Atlantic City is back. After 15 months of being dealt difficult hands by way of mandatory closures and operating restrictions, the town’s nine casinos won nearly as much money from gamblers last month as they did in July of 2019.
Land-based gross gaming revenue (GGR) totaled $276.9 million. That’s just 0.07 percent shy from July 2019 when the same casinos won $277.1 million. The gaming resorts hadn’t come close to matching same-month 2019 revenue since the onset of COVID-19.
Internet casinos won $118.6 million — up 35.7 percent from July 2020 — and a new all-time monthly GGR high for interactive gaming. It easily topped the previous mark of $113.7 million.
Sportsbooks, which include mobile operations and at the state’s three horse racetracks, kept nearly $55 million of the $578 million wagered. That’s an 86 percent year-over-year bonus.
All total, New Jersey’s gaming industry reported GGR of more than $450.5 million. That’s 70.4 percent better than July 2020, and a 35 percent premium on July 2019.
COVID-19 resulted in New Jersey’s iGaming and online sportsbooks thriving. As Atlantic City casinos were shuttered from mid-March 2020 through early July, interactive gaming platforms flourished, as they welcomed in a bounty of new players.
Concerns have been floated that a substantial factor of the gamblers who played in Atlantic City casinos prior to the coronavirus might remain permanently online. And recent media reports hyping monthly gaming data out of New Jersey have failed to acknowledge that brick-and-mortar play remained substantially down.
For instance, in June, Atlantic City casinos won $345 million from land-based operations, iGaming, and sports betting. That was a record for June. But brick-and-mortar GGR in June 2021 was down nine percent ($21.5 million) from June 2019.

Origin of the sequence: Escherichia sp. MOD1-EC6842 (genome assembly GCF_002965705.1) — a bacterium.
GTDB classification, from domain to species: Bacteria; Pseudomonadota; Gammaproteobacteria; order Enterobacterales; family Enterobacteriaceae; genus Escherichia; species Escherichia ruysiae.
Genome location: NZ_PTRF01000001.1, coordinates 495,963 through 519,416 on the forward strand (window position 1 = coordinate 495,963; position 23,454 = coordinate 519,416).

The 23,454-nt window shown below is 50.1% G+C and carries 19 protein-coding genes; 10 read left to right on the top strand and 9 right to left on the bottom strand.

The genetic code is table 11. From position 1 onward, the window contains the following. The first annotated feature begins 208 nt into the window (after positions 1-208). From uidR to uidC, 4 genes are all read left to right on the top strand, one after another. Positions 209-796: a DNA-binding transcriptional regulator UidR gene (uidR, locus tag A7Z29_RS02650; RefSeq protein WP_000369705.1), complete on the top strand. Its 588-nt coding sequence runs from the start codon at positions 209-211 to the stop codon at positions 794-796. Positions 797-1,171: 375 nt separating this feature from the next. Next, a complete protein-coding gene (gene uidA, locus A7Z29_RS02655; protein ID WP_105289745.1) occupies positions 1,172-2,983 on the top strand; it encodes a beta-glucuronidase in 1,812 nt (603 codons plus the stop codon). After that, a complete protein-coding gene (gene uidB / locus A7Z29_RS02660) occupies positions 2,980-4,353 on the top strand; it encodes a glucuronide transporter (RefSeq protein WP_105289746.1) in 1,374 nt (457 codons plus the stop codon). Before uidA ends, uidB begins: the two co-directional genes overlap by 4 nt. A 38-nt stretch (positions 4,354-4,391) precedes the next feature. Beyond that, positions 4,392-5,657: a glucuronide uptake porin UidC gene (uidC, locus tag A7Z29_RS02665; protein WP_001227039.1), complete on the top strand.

July 2021 gives plenty of reason for optimism, and that the actual casinos on the shore can return to pre-pandemic market levels even with robust play online.
The casinos’ recent positive momentum demonstrates Atlantic City’s resilience and should bolster confidence in the recovery of New Jersey’s tourism and gaming sector,” explained James Plousis, chairman of the New Jersey Casino Control Commission.
“Atlantic City’s total gaming revenue rose more than 28 percent compared to pre-pandemic July 2019. It was the fourth consecutive month of growth exceeding 20 percent compared to the strong results of 2019,” Plousis added.
Slots Fuel Rebound
Warm weather, no COVID-19-related operating restrictions, and perhaps the return of indoor smoking led to pent-up demand being unleashed on Atlantic City gaming floors. And it was casinos’ old faithful that delivered the strong July 2021 performance.
Slots won over $204.6 million from gamblers last month, a nearly six percent gain on July 2019.
“Slot machine win was the highest for the month of July since 2013, when there were twelve casinos operating,” Plousis told Casino.org. “Slot machines drove July 2021’s revenue increase.”
One strong month doesn’t constitute a full-blown recovery, but it’s a start. August looks promising, as an estimated 38,000 people descended on Atlantic City this past week for a three-day outdoor Phish concert.
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